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Hyman Golden, 85, cofounder of Snapple

By Anahad O'Connor
New York Times News Service / September 23, 2008
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NEW YORK - Hyman Golden, a businessman who was a cofounder of the Snapple Beverage Corp. and served as its chairman as Snapple's flavored teas and juices became a national phenomenon, died Sept. 14 in Great Neck, N.Y. He was 85.

The cause was complications from a stroke, said his daughter, Sharon Golden Brenner.

With a small investment in 1972, Mr. Golden and two partners started a business that would eventually produce one of the nation's leading flavored beverages and compete with such industry stalwarts as Coca-Cola and PepsiCo.

By the time the company was purchased by Quaker Oats Co. for about $1.7 billion in 1994, it had annual sales of $700 million, and its bottles of juices, with their familiar blue-and-white logos, could be found in delis, supermarkets, vending machines, and homes nationwide.

Mr. Golden, who had little formal education, had a humble upbringing in Queens County, working first as a window washer for his father, a Romanian immigrant. He later worked as a business broker and founded a maintenance company with his brother-in-law, Leonard Marsh.

In 1972, Marsh introduced Mr. Golden to Arnold Greenberg, a childhood friend who ran a health food store in the East Village neighborhood of Manhattan. The three decided to join forces and founded a company - called Unadulterated Food Products - selling juices to health food stores.

In 1980, the company introduced a line of all-natural juices with the Snapple name, which came from one of its first products, a carbonated apple juice that had a "snappy apple taste."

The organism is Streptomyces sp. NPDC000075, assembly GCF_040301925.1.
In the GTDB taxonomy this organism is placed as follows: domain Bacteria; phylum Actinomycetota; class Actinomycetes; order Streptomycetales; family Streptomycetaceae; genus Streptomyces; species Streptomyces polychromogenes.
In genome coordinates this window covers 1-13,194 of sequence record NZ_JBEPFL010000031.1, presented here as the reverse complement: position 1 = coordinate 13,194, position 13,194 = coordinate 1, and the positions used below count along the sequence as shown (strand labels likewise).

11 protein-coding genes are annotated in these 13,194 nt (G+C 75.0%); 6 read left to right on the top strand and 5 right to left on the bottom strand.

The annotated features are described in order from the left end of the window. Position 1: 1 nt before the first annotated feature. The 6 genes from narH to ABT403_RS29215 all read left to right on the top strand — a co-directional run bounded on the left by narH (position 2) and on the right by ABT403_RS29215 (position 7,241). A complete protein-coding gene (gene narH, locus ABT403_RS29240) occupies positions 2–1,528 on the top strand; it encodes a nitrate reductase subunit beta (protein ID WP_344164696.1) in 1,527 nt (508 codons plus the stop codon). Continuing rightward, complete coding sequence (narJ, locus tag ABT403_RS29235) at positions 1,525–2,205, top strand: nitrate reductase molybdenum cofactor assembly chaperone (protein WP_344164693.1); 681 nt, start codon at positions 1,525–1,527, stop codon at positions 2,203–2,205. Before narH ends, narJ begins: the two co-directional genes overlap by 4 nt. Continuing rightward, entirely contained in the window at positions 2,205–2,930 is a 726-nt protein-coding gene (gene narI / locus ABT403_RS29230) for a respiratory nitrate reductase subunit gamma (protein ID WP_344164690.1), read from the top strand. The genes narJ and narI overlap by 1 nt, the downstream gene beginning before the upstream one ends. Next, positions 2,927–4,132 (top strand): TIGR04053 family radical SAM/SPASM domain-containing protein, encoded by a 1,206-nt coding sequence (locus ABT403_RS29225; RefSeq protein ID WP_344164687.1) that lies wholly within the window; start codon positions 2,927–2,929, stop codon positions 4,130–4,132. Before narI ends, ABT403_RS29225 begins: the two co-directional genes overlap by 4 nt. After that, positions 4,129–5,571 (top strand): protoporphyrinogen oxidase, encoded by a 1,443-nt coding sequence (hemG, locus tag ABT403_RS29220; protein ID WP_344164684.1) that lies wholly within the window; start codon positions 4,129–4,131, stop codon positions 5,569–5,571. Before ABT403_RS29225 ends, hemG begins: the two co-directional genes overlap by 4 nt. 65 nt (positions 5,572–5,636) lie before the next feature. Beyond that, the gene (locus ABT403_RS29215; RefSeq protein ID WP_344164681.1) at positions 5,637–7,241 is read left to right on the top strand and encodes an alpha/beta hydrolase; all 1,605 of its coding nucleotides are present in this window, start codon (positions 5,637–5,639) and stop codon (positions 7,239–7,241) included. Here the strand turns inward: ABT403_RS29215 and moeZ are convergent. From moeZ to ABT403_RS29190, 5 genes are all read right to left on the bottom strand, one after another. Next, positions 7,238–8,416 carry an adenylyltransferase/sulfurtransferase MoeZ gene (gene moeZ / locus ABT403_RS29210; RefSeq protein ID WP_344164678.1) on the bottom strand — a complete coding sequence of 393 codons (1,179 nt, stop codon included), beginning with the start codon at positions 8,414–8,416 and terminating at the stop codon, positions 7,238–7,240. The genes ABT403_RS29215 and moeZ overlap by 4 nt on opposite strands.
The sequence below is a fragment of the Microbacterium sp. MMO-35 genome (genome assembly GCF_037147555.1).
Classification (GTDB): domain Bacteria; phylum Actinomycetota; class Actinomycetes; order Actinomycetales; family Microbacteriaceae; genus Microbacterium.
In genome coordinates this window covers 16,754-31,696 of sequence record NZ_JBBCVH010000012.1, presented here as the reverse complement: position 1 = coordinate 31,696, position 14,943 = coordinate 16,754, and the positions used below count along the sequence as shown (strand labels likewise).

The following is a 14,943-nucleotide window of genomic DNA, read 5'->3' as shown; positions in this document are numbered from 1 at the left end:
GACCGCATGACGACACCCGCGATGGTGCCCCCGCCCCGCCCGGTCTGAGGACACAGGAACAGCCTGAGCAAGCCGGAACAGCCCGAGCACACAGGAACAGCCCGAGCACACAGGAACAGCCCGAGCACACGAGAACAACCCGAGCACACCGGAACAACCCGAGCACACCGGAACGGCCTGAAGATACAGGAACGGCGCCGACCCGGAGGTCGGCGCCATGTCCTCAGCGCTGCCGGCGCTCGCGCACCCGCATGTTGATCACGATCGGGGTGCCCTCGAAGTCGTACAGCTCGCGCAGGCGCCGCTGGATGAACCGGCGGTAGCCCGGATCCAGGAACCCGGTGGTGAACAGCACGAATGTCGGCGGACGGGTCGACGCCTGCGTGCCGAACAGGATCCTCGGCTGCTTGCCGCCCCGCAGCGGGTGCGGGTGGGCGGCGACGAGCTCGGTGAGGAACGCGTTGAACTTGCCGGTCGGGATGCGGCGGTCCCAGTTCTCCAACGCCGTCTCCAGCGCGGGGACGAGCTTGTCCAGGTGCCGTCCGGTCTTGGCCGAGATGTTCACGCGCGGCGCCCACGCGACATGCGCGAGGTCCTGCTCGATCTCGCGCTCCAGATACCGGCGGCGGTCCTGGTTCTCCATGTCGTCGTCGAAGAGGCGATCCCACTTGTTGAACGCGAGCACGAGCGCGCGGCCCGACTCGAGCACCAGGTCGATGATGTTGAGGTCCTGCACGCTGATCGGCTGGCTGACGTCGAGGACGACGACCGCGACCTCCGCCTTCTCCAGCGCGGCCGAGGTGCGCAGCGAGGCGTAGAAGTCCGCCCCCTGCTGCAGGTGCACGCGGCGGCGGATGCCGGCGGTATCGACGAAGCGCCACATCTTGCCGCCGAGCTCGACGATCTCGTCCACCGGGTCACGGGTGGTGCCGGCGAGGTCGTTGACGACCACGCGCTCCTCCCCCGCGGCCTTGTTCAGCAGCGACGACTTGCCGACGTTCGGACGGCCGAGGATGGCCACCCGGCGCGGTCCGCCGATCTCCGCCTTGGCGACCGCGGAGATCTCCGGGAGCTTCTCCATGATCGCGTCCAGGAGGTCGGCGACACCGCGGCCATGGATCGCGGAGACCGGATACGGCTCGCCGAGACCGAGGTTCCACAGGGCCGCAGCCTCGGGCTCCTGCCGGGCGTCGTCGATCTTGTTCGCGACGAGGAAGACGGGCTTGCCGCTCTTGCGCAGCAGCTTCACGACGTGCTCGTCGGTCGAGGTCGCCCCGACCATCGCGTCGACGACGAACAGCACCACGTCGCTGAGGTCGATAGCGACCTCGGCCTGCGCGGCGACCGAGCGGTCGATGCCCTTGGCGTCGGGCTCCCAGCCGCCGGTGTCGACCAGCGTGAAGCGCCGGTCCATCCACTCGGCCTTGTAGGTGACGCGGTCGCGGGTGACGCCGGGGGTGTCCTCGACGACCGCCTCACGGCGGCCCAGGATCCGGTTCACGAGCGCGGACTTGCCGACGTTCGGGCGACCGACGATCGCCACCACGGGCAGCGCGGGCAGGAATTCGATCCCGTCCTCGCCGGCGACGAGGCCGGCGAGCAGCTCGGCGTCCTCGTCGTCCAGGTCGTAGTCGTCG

"When it first came out," Greenberg told The New York Times in July 1994, "we sold 500 cases. The next month we sold 500 more cases and got some calls from distributors. 'You've changed your formula,' they said. 'This Snapple's tasting better and better.' Then one day in our warehouse the tops of the bottles started shooting off. Bang! Pop! We found out it was fermenting. We'd made champagne."

The company enjoyed modest success with its natural sodas in the early 1980s; when it introduced its iced tea in 1987 sales soared. Amid a nationwide rise in health consciousness, Snapple became perhaps the only ready-to-drink iced tea promoted as having natural ingredients and being made from real brewed tea. Consumers increasingly chose it over its carbonated competitors.

Besides winning appeal through its 52 fruity flavors, Snapple quickly endeared itself to Americans with an aggressive marketing campaign. Its unconventional television ads featured a wildly popular spokeswoman from Long Island, Wendy Kaufman, or Wendy the Snapple Lady, who would read letters from devoted Snapple drinkers in her distinct "New Yawk" accent while promoting the beverage as "Made from the best stuff on Earth." Snapple is now sold in 80 countries.

The company, founded in Brooklyn, eventually moved to Long Island, where Mr. Golden and his two business partners lived. The three friends cherished their product, having a level of fun with it that was reflected in its quirky flavors and reputation.

"They used to sit in their office with chemists, and they would have concentrates all over the table as they did taste tests," said Mr. Golden's daughter, Sharon. "It wasn't even work to them. It was total enjoyment and they just loved what they were doing. They had a ball with it."

Hyman Golden was born in Passaic, N.J., and grew up in Queens. He served in the Air Force, and in 1948 met his wife, Mitzi, whom he married the next year.

In the early 1990s, as Snapple was exploding in popularity, Mr. Golden served as its chairman. The company was sold several times - eventually ending up with Cadbury Schweppes, now known as the Dr Pepper Snapple Group - making the men a fortune. But Mr. Golden, who retired in 1995, always remained thankful, his daughter said.

"He accomplished the American dream," she said. "When he and his partners would get together for events and celebrations, their favorite song to sing was 'God Bless America,' because they were so appreciative."

"In their wildest dreams," she added, "they never thought that this would be the end result."

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